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The Southern Book Club's Guide to Slaying Vampires
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July 2020: Southern > The Southern Book Club's Guide to Slaying Vampires by Grady Hendrix - 3.5 stars

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Jen K | 1458 comments Disturbing in so many ways, this story of group of Southern ladies that are in a "not a book club" is one of many monsters. Patricia is a wife of a doctor and a mother of two and very happy to have finally moved the "right" address in the Old Village, a town outside of Charleston. The Old Village is an insular community that looks after each other but also insists of certain unspoken rules and traditions of what it means to be the right people. When Patricia fails book club by not reading books she's been assigned to read, a new "not a book club" of five start up to read and discuss true crime books about serial killers like Bundy and Manson. They admonish those in the books who never see these true life monsters in their neighbors and co-workers. Enter strange happenings of violent sudden deaths, missing people and children dying in odd ways which all point to their new neighbor. Patricia tries to raise the alarm but it couldn't possibly someone in their neighborhood, a good old boy who could help them make money and the victims are from the "other" side of the tracks and the ladies a gaslighted into behaving and believing only acceptable truths.

Yes, there is a true monster in man form but there are other many monsters in the book of abusive husbands, women needing to stay in their place and racism. Hendrix is brilliant if this is a satire on the US promoting its own monster and excusing away all his bad behaviors to maintain tradition and not affecting "our" children or community but bringing us back to the good old days. There is an obsessive pleasure/ pain of giving in to the monster and so many barriers to call him out despite all the evidence. I applaud the ladies for finding some strength but they are all so still irredeemable in the end. I don't think anyone truly learned any kind of social justice or a need to support everyone and break down the barriers that only support an elite few. They only acted in defense when they had to. I'm torn on my rating because the book left me feeling so many creepy crawlies on so many levels which is well done and probably left me so uncomfortable on purpose but still a bit unsatisfying.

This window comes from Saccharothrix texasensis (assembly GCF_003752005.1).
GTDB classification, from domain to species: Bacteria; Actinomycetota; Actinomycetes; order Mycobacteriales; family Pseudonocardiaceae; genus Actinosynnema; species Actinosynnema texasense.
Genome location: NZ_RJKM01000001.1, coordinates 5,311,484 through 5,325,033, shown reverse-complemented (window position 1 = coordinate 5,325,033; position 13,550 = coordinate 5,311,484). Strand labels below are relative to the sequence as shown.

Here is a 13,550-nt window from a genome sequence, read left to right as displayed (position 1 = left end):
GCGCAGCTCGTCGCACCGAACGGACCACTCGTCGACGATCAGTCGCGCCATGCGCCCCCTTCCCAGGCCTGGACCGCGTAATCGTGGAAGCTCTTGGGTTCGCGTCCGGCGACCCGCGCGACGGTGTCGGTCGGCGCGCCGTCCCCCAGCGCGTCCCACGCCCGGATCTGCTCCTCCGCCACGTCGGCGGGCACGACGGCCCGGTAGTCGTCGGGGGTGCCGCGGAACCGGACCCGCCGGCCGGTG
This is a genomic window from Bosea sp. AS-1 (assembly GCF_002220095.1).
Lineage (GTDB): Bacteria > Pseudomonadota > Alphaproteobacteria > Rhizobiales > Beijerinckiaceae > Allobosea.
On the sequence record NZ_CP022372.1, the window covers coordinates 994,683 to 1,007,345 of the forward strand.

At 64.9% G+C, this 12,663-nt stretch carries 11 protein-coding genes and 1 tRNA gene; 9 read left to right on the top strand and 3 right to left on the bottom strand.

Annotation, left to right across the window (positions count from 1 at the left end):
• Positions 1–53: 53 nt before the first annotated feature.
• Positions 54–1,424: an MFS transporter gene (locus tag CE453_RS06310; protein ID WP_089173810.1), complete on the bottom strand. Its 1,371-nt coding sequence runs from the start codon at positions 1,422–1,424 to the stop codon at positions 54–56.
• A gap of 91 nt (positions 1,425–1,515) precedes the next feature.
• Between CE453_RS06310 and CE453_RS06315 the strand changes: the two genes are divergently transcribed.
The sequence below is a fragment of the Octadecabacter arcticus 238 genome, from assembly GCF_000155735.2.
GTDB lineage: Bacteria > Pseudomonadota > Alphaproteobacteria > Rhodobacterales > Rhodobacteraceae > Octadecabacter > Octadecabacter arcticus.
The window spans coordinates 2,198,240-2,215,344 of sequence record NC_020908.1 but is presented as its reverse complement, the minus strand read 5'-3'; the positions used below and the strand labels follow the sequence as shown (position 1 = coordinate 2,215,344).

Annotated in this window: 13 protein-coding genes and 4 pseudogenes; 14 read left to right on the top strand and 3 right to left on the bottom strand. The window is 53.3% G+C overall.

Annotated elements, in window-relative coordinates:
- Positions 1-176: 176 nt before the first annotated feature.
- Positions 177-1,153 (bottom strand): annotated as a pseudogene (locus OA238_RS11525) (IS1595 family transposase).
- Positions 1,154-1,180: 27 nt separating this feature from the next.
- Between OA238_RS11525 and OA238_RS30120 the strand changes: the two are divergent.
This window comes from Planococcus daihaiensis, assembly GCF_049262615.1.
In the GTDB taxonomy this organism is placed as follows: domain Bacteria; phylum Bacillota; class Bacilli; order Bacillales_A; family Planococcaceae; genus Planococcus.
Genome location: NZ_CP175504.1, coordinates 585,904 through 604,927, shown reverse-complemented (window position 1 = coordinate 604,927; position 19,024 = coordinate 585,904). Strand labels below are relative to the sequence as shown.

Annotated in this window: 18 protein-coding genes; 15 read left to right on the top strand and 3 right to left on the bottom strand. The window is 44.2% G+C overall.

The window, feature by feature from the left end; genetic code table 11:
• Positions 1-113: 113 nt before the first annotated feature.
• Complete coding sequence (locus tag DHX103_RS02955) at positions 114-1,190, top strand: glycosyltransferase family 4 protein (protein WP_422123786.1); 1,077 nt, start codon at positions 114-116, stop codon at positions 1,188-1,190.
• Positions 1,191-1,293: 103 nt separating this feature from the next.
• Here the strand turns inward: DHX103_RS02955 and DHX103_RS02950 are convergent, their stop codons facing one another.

message 2: by Meli (last edited Jul 15, 2020 05:27AM) (new) - rated it 5 stars

Meli (melihooker) | 3450 comments Jen K wrote: "I applaud the ladies for finding some strength but they are all so still irredeemable in the end. I don't think anyone truly learned any kind of social justice or a need to support everyone and break down the barriers that only support an elite few."

Accurate. Hadn't thought about it before you mentioned it, but once it is over you know as the reader that basically things go back to business as usual, to an extent.


Jen K | 1458 comments Meli wrote: "Jen K wrote: "I applaud the ladies for finding some strength but they are all so still irredeemable in the end. I don't think anyone truly learned any kind of social justice or a need to support ev..."

Which is so real but also disappointing.


message 4: by Joi (new) - rated it 3 stars

Joi (missjoious) | 3824 comments Jen K wrote: "Hendrix is brilliant if this is a satire on the US promoting its own monster and excusing away all his bad behaviors to maintain tradition and not affecting "our" children or community but bringing us back to the good old days."

I'm about 1/3 through, and still haven't quite figured out if this is satirical or not!?

I'm doing the audio, and it has not gotten me hooked or invested yet- I always feel 10 steps away the characters. I don't mind unlikable characters, but this fakey-southern charm is wearing me out. I might have been a DNF had this not been my southern book (sorry Meli!).


Meli (melihooker) | 3450 comments It is satirical, 100%.
I think you are supposed to feel for Patricia(?), but it is comedy horror.

Maybe better in print form 😬


message 6: by Joi (new) - rated it 3 stars

Joi (missjoious) | 3824 comments Good to know, Meli. I think listening from a satirical perspective might help? I always find the little thing funny- like Grill Flame Street, and little things like that.

At this point I don't feel at all for Patricia, but I finally got the point where they are (view spoiler), so things are picking up.


Meli (melihooker) | 3450 comments Be interesting to see where you land on this one.


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